Thread Number: 81760  /  Tag: Small Appliances
Sanitizing a used coffee grinder
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Post# 1057707   1/15/2020 at 19:05 by LordKenmore (The Laundry Room)        

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I've got a second hand coffee grinder (one of those cheap ones with a blade that spins around a cup holding coffee beans--the style one sees everywhere). I'd like to use it, but I'm wondering about if there is a way of sanitizing it without harming the coffee grinder. It is, as I say, second hand, and who knows where it was or what it was used for previously.


Thanks for any answers!

Post# 1057709 , Reply# 1   1/15/2020 at 19:38 by jamiel (Detroit, Michigan)        

run rice through it.

Post# 1057733 , Reply# 2   1/15/2020 at 21:18 by sarahperdue (Alabama)        

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I've washed them well with soap and water. Water and electricity may not mix, but I've found that most smalls can be washed and scrubbed as long as I give them several days to dry out before use.


Post# 1057736 , Reply# 3   1/15/2020 at 21:39 by ea56 (Cotati, Calif.)        

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After running some rice in it, wipe it out with some rubbing alcohol. The alcohol will evaporate and sanitize the inside, without damaging the electrical wiring. It will also help to remove any rancid oil residue.


Post# 1057737 , Reply# 4   1/15/2020 at 22:44 by Maytagbear (N.E. Ohio)        
Listen to



Post# 1057753 , Reply# 5   1/16/2020 at 02:55 by Launderess (Quiet Please, There´s a Lady on Stage)        
Have purchased several of those whirly gig grinders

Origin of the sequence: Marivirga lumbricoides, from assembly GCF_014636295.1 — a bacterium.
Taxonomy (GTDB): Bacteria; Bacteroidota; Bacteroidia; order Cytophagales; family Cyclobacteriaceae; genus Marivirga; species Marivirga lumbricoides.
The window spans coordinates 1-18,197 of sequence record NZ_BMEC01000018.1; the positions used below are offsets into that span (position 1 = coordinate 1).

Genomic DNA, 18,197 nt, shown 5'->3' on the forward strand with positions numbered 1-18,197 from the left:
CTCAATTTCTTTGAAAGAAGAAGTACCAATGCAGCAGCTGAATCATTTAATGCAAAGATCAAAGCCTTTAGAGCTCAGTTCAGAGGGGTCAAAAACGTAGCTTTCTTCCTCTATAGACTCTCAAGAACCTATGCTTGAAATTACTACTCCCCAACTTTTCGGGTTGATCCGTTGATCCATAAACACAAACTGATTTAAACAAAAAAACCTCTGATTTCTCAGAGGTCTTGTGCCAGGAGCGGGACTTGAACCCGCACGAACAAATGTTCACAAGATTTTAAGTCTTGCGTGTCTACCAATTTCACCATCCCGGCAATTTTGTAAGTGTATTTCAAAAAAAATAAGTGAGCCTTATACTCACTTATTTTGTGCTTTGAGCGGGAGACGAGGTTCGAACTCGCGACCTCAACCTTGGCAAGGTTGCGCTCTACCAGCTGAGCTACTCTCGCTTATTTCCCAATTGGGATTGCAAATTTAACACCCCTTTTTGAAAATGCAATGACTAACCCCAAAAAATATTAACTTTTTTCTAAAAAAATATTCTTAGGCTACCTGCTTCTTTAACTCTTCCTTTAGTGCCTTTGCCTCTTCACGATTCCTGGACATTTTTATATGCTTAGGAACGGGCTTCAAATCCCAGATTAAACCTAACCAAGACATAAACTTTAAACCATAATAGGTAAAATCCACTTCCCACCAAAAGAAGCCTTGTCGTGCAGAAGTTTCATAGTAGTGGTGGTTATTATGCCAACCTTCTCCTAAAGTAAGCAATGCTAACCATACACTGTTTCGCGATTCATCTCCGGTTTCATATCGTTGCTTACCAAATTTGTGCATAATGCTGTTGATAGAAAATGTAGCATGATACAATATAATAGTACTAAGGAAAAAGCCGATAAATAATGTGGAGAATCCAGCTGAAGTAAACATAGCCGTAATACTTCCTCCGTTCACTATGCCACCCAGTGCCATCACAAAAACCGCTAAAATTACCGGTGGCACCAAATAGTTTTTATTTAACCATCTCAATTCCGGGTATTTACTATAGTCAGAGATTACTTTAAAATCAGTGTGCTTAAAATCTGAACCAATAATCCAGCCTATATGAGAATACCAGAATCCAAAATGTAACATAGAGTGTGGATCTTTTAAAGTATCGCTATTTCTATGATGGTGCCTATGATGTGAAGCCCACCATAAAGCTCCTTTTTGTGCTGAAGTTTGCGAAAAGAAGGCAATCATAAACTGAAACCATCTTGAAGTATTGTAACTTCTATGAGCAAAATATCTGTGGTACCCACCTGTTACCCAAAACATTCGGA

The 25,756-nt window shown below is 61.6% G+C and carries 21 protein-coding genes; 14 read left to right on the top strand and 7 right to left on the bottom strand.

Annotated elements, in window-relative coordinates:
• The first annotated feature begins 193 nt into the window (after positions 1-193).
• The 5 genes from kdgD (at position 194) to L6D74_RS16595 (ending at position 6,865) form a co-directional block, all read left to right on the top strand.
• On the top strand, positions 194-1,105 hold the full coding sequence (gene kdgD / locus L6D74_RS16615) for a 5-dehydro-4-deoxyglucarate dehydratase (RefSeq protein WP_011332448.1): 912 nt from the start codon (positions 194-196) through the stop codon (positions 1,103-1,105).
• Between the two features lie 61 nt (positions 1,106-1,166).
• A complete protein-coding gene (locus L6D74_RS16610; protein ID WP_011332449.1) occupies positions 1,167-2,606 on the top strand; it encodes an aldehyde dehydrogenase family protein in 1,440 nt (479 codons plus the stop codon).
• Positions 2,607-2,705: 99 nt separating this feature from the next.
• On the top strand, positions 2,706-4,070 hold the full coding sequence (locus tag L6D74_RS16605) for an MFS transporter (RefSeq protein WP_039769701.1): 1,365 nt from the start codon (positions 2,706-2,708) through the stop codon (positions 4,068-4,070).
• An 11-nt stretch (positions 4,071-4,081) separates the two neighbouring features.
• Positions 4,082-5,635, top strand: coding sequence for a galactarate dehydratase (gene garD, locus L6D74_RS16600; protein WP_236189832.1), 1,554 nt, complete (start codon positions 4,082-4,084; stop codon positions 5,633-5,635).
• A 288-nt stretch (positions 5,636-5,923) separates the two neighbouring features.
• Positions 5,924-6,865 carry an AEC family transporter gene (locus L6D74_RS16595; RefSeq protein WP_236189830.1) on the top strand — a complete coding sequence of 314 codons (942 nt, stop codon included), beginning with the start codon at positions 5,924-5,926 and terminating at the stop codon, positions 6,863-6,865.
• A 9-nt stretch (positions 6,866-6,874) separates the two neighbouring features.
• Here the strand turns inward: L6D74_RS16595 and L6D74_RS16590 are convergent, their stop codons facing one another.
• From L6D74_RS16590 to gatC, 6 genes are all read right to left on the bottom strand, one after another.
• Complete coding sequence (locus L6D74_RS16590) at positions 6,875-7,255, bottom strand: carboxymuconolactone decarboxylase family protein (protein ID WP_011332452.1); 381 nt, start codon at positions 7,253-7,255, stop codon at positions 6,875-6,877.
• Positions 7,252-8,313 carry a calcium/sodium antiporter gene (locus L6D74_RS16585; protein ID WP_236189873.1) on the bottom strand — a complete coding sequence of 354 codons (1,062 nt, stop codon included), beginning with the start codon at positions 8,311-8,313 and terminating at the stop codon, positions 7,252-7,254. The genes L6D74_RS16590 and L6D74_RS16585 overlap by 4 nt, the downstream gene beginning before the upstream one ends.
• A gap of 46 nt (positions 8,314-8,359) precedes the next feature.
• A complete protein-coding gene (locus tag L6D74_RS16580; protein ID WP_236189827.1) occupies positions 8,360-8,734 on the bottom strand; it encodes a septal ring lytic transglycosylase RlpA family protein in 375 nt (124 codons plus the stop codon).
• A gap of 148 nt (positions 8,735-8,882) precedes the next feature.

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Over years, Braun brand mostly.

Just wipe down insides with a clean barely cloth. You can use some type of soap/liquid detergent in water that dampens cloth, but make sure no residue remains. Otherwise your coffee will taste like dish detergent. *LOL*

Quite honestly if going to use grinder to make coffee, the resulting hot water should be more than enough to kill off most nasty things.

Post# 1057777 , Reply# 6   1/16/2020 at 10:22 by mrboilwash (Munich,Germany)        

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I`d go with the rubbing alcohol and I`d use loads of it.
Suppose from a rational point of view it wouldn`t even be necessary to wash hands after using the toilet and then preparing food as long as the food gets thoroughly cooked.
But I`m not always a rational person, sometimes I just listen to my guts instead because it makes me feel better this way.

Post# 1057796 , Reply# 7   1/16/2020 at 15:28 by Launderess (Quiet Please, There´s a Lady on Stage)        
We're talking about a grinder here

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So unless it has been used for purposes other than grinding coffee, nuts, spices, etc... there shouldn't be a huge issue with "germs". Well other than what normally can be found on or inside certain things.